(Updated 4:35 p.m.) A 140-year-old historic home in Arlington owned and built by Harry Gray, who was formerly enslaved at Arlington House, is for sale with an asking price of $915,000.
“A masonry D.C. row house with the convenience of an Arlington location,” reads the real estate listing. “As soon as you walk in from your front porch the home shines with its exposed brick and tall ceilings & windows, giving it a spacious, cozy feel.”
Located at 1005 S. Quinn Street, right off of Columbia Pike, the building is on the National Register for Historic Places and is protected by the county under the “historic district” designation. This means that certain exterior alterations have to be approved by the county’s Historical Affairs and Landmark Review Board (HALRB).
The son of Selina Gray, Harry was born at Robert E. Lee’s Arlington House estate and was enslaved there until he was 12 years old. According to Virginia law at the time, he was property of George Washington Parke Custis, George Washington’s step-grandson and the father-in-law of Robert E. Lee.
After that, he lived at nearby Freedman’s Village and worked at local brickyards where he honed his skills as a mason. Later, he became an employee of the U.S. Patent Office and, inspired by the rowhouses he saw while working downtown, built one for his family in Arlington, near Freedman’s Village.
Constructed in the fashionable Italianate style of the late 19th century, the home is two stories tall with a solid brick foundation and standing-seam metal shallow-pitched shed roof. To this day, the home is a rare example of a brick rowhouse in the county.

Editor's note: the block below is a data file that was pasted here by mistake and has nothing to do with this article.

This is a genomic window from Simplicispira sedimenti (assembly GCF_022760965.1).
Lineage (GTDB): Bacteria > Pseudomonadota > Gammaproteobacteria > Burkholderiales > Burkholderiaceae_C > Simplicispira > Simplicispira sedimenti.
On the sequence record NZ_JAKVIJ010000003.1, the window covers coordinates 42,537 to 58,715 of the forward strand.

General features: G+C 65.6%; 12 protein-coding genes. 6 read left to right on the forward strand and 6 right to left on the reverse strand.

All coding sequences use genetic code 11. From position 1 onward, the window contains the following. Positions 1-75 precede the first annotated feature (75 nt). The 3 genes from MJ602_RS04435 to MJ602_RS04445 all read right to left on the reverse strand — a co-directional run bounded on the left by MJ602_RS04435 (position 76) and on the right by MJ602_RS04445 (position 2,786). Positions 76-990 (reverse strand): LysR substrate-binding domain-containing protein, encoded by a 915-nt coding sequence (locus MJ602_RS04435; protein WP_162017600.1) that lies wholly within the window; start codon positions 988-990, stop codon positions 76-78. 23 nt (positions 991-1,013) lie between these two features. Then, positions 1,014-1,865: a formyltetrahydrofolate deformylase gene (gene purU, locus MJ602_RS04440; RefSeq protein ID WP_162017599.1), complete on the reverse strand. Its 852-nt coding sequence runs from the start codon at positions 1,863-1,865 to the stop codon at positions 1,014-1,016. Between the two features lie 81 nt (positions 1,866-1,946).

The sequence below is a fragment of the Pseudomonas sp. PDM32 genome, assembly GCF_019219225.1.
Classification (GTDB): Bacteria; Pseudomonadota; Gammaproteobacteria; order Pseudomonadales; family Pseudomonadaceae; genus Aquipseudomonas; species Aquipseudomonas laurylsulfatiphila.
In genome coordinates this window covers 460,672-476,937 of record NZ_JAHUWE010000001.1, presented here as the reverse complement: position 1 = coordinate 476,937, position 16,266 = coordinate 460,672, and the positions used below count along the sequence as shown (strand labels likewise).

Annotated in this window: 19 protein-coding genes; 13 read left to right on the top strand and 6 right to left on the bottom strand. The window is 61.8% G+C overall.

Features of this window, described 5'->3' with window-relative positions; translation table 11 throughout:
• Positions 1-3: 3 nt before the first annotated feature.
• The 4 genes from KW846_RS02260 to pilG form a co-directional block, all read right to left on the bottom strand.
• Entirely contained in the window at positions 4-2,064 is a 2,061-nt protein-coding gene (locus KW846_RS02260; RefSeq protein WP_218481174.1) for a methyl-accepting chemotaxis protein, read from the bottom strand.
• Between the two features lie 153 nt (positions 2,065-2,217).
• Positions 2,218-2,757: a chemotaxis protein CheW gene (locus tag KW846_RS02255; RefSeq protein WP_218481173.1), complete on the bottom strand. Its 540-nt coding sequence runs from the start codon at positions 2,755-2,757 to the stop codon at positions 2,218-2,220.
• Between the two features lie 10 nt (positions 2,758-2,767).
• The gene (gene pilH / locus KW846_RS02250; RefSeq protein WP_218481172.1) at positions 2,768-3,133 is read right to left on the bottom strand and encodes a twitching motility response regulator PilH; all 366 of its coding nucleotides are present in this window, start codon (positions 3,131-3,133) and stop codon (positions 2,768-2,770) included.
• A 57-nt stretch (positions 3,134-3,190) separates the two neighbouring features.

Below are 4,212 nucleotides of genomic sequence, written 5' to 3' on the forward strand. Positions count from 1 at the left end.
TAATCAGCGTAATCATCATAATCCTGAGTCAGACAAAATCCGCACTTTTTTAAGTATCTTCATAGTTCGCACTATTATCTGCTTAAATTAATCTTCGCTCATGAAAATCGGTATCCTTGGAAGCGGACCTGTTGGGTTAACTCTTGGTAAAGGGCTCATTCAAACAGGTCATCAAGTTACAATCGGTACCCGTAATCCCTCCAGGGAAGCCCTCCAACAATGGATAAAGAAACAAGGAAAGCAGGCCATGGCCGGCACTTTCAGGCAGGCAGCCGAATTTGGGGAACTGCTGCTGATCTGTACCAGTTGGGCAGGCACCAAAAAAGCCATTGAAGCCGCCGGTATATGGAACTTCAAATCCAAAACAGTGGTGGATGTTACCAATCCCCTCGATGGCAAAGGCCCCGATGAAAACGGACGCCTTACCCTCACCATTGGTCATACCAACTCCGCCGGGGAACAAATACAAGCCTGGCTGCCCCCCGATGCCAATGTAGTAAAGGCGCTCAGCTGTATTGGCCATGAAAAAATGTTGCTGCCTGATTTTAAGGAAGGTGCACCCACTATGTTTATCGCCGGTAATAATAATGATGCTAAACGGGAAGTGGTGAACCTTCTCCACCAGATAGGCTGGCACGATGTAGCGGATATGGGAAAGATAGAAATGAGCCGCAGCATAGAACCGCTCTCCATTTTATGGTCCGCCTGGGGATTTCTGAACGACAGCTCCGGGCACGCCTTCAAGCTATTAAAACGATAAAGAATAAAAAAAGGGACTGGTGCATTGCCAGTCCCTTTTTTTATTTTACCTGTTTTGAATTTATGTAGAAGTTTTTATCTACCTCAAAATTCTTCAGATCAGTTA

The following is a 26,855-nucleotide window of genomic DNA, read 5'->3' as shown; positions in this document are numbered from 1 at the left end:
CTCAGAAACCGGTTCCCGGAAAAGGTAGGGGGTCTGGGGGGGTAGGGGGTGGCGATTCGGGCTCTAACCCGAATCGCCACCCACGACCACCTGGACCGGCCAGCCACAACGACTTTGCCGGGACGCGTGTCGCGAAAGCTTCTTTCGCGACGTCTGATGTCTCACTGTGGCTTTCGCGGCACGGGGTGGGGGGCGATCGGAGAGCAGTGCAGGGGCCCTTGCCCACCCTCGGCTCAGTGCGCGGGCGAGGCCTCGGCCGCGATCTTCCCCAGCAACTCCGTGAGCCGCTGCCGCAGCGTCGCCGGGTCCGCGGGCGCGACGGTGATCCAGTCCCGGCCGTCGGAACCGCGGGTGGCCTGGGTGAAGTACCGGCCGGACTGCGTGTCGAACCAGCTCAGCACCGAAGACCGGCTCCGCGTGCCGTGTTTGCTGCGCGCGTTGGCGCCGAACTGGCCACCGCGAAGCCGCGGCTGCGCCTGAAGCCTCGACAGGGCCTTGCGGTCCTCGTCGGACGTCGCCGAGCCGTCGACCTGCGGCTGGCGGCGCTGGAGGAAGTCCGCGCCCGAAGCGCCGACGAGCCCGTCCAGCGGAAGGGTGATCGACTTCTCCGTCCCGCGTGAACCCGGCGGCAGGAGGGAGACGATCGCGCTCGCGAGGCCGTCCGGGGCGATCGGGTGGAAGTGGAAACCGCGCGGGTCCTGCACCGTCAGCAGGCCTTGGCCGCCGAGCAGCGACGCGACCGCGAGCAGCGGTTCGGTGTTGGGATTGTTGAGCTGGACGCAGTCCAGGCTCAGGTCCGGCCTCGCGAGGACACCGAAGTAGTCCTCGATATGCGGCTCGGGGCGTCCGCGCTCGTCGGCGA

“It’s a visible relic of a formerly enslaved person from Arlington House and Freedman’s Village, who went on to become middle class,” local author and historian Charlie Clark tells ARLnow about the house.
However, owning a historic home of this nature comes with a unique responsibility.
In 1984, the Harry Gray House became one of the first buildings in the county to be given the historic district designation. Currently, there are 13 single-family homes with this designation in the county, with only a handful of those remaining private residences (the rest are owned by the county or state).
This protects the Harry Gray property from “insensitive alterations,” says Cynthia Liccese-Torres, Program Coordinator for Historic Preservation in Arlington County.
“It’s not owned by the county, but we are tasked with the responsibility of helping any owner be the proper steward of the house,” she says.
While the exterior is protected, that doesn’t mean alterations and changes can’t happen. Liccese-Torres explains that the county has no purview on what happens with the interior, hence why the listing notes the extensive work that’s gone on inside — one of a number of interior renovations over the years.